Malta not allaying bad money laundering reputation, gaming pundits say
A bad reputation, lack of adequate infrastructure, high property prices and the availability of places in schools for foreigners offer significant limitations to gaming sector’s growth, conference hears.
Malta is not working hard enough to change the bad reputation it has acquired in connection with money laundering, gaming pundit sectors have said.
Speaking at the KPMG Gaming eSummit today, Enrico Bradamante, chairman of iGEN, a representative group of the gaming sector, said Malta’s efforts to dispel the negative reputation the country had when it comes to money laundering were not enough.
“And this issue is effecting everything, including the banking sector. So we are currently in discussions with the government on how to ensure that the rule of law in Malta is upheld to very high standards,” he said.
Bradamante said Malta had become the home of gaming excellence, and the epicentre in the sector. He predicted that “a lot of further growth” was still to come, but that the island had to continue being a leader in regulating the area.
“The country is very open to dialogue, something I haven’t seen in any other place,” he said.
Greentube chief legal office Trevor Degiorgio said that his company sometimes faced problems related to obtaining licenses in other countries.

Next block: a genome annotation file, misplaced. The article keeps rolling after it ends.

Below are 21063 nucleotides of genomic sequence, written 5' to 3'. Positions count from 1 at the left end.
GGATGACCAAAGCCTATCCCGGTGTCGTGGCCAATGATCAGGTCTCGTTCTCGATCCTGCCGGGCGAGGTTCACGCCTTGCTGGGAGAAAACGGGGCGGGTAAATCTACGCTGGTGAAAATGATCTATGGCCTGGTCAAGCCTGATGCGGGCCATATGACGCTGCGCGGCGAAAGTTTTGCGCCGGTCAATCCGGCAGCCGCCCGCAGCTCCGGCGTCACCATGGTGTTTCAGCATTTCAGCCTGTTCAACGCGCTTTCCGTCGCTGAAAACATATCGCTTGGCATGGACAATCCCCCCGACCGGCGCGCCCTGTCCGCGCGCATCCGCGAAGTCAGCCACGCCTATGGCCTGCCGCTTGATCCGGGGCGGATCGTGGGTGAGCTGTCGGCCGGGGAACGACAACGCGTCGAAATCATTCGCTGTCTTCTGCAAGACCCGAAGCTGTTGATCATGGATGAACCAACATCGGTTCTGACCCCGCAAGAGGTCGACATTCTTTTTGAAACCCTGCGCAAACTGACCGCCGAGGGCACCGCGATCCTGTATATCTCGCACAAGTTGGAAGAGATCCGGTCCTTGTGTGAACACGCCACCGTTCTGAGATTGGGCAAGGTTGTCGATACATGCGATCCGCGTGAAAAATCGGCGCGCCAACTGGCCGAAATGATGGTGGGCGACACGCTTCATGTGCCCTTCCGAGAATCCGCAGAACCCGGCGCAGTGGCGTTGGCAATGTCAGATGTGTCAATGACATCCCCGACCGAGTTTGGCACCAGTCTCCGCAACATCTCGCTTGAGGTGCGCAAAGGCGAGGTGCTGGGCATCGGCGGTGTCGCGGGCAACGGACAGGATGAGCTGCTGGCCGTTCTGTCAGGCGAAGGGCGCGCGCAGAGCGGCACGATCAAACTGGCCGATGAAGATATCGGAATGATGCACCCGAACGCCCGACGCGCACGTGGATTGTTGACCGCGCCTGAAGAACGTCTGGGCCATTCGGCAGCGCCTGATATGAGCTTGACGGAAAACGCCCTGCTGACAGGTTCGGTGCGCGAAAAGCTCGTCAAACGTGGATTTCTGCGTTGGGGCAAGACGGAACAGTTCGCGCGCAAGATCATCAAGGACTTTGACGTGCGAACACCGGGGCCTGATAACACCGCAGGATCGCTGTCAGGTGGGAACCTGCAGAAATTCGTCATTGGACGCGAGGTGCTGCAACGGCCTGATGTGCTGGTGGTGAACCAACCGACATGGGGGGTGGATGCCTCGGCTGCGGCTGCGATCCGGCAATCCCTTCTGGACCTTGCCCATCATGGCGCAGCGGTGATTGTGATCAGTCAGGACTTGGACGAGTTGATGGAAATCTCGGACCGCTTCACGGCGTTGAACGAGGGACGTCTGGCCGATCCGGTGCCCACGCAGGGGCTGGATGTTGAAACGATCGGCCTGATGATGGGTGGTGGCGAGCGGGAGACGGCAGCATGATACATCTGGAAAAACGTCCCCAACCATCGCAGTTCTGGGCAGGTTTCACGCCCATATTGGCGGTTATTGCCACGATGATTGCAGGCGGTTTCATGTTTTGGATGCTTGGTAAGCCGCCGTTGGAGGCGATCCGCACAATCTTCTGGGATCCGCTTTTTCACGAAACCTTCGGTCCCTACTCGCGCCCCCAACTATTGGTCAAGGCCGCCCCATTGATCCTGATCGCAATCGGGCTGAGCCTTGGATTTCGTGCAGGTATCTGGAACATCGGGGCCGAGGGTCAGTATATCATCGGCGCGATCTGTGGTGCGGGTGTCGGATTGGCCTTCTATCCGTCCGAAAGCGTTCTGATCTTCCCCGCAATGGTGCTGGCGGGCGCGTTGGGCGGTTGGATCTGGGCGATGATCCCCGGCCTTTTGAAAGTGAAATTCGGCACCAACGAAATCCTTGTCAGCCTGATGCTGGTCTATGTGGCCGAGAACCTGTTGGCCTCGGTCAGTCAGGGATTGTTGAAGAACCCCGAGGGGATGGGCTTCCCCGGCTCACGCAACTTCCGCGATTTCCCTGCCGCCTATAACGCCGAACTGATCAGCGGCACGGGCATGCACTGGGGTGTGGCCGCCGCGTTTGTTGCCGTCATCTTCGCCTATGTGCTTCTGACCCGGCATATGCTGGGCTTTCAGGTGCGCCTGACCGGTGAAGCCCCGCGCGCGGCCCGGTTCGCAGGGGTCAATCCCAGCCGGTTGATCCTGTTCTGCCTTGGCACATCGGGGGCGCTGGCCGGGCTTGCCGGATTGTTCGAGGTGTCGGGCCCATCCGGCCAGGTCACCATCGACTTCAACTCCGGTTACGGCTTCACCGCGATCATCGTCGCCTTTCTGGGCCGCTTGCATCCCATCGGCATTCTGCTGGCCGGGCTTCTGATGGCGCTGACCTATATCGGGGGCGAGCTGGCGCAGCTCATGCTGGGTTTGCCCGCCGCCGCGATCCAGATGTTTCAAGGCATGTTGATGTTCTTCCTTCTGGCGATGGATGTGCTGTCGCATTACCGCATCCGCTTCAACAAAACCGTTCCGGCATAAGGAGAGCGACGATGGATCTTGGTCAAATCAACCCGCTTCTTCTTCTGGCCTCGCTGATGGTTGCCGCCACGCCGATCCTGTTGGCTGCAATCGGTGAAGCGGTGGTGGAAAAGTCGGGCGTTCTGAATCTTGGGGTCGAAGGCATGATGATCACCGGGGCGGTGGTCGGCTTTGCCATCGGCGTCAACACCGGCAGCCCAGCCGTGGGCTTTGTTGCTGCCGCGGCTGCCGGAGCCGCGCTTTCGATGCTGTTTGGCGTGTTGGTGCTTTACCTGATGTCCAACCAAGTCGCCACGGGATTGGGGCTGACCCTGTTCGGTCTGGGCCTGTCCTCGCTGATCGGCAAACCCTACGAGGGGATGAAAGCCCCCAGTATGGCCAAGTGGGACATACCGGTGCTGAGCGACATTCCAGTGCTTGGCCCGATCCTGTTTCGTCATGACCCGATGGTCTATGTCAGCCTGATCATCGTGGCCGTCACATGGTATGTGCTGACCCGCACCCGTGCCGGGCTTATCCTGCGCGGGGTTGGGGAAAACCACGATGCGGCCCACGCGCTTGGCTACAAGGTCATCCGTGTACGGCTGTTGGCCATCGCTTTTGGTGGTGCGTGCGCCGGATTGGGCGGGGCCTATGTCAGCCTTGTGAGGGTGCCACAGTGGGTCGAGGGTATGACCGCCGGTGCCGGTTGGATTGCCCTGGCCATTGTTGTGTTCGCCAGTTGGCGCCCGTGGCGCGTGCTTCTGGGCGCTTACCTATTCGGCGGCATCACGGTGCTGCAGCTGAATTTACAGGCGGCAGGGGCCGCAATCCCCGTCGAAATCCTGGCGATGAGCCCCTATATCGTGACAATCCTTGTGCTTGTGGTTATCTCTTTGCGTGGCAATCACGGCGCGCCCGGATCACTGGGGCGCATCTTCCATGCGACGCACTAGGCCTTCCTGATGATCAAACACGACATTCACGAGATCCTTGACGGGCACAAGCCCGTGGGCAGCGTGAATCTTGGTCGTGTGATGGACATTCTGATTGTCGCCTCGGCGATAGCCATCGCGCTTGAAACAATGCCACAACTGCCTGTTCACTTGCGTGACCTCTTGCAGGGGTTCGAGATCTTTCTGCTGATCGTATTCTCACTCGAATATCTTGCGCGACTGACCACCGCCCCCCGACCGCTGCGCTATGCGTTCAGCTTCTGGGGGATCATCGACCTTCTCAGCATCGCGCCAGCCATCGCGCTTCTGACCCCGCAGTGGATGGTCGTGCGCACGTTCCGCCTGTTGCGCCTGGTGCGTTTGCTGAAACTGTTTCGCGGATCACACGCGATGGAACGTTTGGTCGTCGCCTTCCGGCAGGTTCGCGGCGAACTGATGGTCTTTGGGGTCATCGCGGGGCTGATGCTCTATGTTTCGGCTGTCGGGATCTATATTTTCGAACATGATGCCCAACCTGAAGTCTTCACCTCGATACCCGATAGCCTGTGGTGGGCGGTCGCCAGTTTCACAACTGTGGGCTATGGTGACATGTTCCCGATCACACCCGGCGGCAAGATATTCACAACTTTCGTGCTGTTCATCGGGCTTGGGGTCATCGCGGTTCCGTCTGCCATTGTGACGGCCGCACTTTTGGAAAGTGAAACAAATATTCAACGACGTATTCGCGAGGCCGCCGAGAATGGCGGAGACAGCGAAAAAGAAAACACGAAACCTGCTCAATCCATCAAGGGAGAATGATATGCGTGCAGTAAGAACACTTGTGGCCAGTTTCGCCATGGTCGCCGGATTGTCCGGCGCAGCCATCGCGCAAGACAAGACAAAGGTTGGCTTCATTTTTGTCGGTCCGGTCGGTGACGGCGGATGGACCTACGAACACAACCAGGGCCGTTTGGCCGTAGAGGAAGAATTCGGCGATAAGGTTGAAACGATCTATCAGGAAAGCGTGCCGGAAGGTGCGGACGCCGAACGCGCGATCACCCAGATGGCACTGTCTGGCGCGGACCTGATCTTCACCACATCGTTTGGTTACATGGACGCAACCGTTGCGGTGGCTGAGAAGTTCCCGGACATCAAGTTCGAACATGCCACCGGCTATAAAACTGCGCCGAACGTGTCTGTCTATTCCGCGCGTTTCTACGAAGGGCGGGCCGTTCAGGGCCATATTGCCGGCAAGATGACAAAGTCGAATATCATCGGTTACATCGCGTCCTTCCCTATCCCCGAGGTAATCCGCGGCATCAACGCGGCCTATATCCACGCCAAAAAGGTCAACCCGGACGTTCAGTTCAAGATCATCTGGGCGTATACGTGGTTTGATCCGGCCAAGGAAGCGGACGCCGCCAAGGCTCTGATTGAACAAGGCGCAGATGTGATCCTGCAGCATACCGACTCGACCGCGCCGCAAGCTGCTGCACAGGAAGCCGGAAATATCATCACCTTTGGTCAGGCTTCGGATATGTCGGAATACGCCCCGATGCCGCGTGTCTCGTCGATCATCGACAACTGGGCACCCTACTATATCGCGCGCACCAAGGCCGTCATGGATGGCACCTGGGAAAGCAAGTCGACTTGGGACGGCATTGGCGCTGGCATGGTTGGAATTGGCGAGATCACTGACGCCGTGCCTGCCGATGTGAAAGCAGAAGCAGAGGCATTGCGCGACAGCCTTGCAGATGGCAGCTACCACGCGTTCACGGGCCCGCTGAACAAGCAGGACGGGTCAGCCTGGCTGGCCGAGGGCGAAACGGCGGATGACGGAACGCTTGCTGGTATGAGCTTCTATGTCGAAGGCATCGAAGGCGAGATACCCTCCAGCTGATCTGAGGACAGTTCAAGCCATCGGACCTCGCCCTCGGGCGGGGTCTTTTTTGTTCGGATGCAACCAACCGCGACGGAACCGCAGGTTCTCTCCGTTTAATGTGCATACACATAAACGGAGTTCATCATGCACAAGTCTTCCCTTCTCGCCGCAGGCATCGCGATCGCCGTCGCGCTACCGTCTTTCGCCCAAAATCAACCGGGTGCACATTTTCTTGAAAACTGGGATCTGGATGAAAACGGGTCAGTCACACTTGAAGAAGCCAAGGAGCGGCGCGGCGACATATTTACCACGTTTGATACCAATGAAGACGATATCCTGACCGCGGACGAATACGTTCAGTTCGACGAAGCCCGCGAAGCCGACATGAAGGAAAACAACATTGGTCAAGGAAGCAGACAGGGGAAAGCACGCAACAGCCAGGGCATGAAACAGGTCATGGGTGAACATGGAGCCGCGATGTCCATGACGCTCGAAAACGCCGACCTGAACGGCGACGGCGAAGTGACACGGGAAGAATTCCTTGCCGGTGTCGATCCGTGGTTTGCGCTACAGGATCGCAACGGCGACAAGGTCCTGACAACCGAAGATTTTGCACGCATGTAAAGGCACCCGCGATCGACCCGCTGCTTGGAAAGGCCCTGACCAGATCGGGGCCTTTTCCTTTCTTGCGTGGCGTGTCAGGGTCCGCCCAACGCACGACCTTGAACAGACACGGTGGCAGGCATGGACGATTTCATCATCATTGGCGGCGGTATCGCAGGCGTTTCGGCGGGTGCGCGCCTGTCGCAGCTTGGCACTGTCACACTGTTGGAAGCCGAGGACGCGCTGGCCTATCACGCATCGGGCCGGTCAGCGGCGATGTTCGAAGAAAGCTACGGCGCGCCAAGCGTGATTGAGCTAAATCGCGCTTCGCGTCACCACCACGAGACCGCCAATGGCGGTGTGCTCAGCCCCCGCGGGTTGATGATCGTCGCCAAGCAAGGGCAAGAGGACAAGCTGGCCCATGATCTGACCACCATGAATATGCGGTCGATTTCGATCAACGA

“We face challenges when trying to get a license in other jurisdictions and are asked very uncomfortable questions about money laundering in Malta sometimes,” Degiorgio said.
“There remains work to be done when it comes to strengthening gaming regulatory aspects. Rather than the problem being the image which Malta has, I think what we need is to tighten and more strictly regulate certain areas,” he added.
On a different note, the industry insiders said that although the country was making significant progress in establishing itself as a leader in the gaming industry and the emerging blockchain technologies market, it was being limited by inadequate infrastructure, property prices and a school system which did not offer sufficient student places.
More skilled people
Catena Media CEO Johannes Bergh agreed that Malta’s regulatory environment was good, but that the industry also required people to work in the sector.
“Malta has very limited space and a high cost of living, which is not working in favour of the industry,” Bergh pointed out.
He emphasised that foreign gaming workers were coming to Malta with their families, and it was “tough” for them to get their children into schools because of the limited availability of places.
“When something grows, you need to add more stuff. You no longer have single people coming here for a few years, but families are coming now, and Malta is not keeping up with this new reality,” Bergh said.
He underlined that it was essential that Malta started training its own people to take up jobs in the gaming, blockchain and other technology-related sectors.
“The long-term issue is people, and if you educate people, you can get the sustainable advantage locally instead of importing people. I don’t see that we find people within tech and other areas locally.”